We must productively accomplish some tasks to create a flourishing life. We usually have an inkling of some of the things necessary to improve our lives. It's not that we don't know what to do, it's we just don't do them.
Every time there is a chance to improve our lives, we find a trivial need to fill, allowing the nonsensical to take priority.
Life dramatically and dynamically continues to change, keeping up with the demands requires work to keep ourselves relevant.
Riding the Wave of Motivation
Part of our productivity woes is every time we commit to do something we have been procrastinating we reach for the same tool—willpower. Motivation is a complex creature. We usual commit during a spark of desire. I need to do "this" to make my life better. Our momentary hope for something better is sufficient to commit but seldom fuels motivation through grueling processes of change.
We commit, try for little while, backslide, and then return to old habits. The problem isn't insufficient willpower to productively accomplish desired tasks. The failure comes from misdirected use of those beginning bursts of desire for change. I refer to productively utilizing these momentary bursts of desire as "riding the wave of motivation." When motivated, we best take advantage of it by setting up structure, protection against depleting willpower, and gathering resources for assistance during difficulties.
Roy F. Baumeister, director of Florida State University social psychology program wrote in his book with John Tierney that "there comes a point when no amount of willpower will save you. But most people, even chronic procrastinators, can avoid that fate by learning to play offense" (2012, location 3548).
Productivity is the measure of our efficiency in accomplishing tasks.
Efficiency Tools for More Productivity
Next time you catch a wave of motivation consider implementing a few tools to make the most of the momentary desires for change. Here are a few tools worthy of consideration:
Gregg Krech, the leading American authority on Japanese psychology, has an interesting take on procrastination. He suggests that procrastination is a positive quality. We just need to prioritize what we do and what we procrastinate. He writes, "this is the art of procrastinating. Procrastinating isn’t something you need to stop doing – it’s something you need to get better at" (2014, location 307).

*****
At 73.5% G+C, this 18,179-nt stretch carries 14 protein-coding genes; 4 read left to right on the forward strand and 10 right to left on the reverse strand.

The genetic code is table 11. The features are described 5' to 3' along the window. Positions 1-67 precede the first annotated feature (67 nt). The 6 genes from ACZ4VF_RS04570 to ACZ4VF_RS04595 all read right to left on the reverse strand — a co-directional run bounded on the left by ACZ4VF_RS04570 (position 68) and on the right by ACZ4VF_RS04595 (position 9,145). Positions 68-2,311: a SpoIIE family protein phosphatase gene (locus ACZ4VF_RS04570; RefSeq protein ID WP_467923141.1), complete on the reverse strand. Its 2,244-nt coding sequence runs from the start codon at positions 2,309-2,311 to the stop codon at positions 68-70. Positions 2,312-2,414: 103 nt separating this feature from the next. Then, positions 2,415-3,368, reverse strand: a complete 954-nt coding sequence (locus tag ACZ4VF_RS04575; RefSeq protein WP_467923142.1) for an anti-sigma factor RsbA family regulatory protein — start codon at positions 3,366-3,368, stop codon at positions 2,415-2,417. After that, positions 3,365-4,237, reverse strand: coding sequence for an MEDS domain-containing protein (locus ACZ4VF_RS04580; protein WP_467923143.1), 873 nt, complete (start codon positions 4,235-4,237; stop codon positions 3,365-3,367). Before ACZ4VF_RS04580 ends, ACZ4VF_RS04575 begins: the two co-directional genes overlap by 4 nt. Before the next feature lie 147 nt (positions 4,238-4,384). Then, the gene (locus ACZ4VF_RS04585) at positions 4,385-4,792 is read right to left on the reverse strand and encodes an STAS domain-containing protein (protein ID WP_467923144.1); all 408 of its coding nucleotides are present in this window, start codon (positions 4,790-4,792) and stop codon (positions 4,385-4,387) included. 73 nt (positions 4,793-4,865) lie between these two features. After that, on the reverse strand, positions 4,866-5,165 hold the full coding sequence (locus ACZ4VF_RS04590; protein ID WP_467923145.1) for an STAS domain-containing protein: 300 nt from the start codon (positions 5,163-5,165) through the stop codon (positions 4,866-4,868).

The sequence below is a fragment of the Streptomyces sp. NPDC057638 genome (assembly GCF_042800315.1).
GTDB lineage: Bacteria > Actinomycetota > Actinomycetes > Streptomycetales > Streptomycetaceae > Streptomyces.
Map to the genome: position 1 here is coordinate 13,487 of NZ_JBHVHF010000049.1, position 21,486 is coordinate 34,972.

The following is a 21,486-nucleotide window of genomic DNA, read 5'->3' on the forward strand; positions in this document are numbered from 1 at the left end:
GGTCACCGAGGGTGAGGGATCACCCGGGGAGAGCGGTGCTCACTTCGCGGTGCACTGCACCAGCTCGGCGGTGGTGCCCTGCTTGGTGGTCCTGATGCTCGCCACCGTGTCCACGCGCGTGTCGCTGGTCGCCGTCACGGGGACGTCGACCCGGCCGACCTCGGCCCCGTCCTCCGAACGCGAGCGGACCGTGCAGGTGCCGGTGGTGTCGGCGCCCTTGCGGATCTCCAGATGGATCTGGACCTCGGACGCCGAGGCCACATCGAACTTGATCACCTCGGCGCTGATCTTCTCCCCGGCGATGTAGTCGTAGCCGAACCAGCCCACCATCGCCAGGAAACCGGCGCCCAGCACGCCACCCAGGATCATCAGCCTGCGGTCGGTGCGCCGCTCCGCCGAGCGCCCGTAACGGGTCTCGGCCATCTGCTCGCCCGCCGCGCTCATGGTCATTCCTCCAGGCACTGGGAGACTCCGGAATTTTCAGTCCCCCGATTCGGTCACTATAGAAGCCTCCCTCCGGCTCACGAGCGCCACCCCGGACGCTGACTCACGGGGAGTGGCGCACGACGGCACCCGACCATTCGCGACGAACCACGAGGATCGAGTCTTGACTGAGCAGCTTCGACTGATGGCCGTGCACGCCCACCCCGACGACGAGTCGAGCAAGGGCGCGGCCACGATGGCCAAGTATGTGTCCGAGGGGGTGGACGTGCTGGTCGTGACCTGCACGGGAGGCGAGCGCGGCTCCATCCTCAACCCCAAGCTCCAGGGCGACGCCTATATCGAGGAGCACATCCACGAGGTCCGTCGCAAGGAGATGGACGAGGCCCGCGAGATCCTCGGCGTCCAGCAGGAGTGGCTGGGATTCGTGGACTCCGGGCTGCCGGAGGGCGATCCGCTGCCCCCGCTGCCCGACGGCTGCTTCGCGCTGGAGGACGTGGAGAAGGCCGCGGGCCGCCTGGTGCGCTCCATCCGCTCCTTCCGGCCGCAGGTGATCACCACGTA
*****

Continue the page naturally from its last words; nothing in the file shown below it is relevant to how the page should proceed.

Early in the process of change, we need to identify the things we are doing that should not take priority over the things we want to start doing. Since time is limited, we can't just add without reorganizing. Somethings we need to move down on our priority list, other things we need to eliminate all together.
Getting started is one of the most efficient tools in my personal tool box. I routinely plan big projects that require substantial time and new skills. My plans, however, tend to lie dormant. Nothing happens as I constantly ruminate over the entirety of the project, making a mental list. Honestly, thinking can be exhausting, the entirety of a project is overwhelming and I slip into an activity much less demanding.
My best weapon against continued procrastination is just getting started an a simple piece of the large project. The first step leads to the next, and soon I am in the flow, whether it is building a new wall or writing an article on procrastination.
Pareto Principle (the 80/20 Rule)
The pareto rule theorizes that 80 percent of outcomes are the result of 20 percent of inputs. Basically, 20 percent of what we do has a substantial impact on the final outcome. We like to diddle around with the 80 percent that has much less impact on desired results.
Productivity requires shifting the percentages. Spending more time on the most impactful inputs and scaling down wasted time on less important details.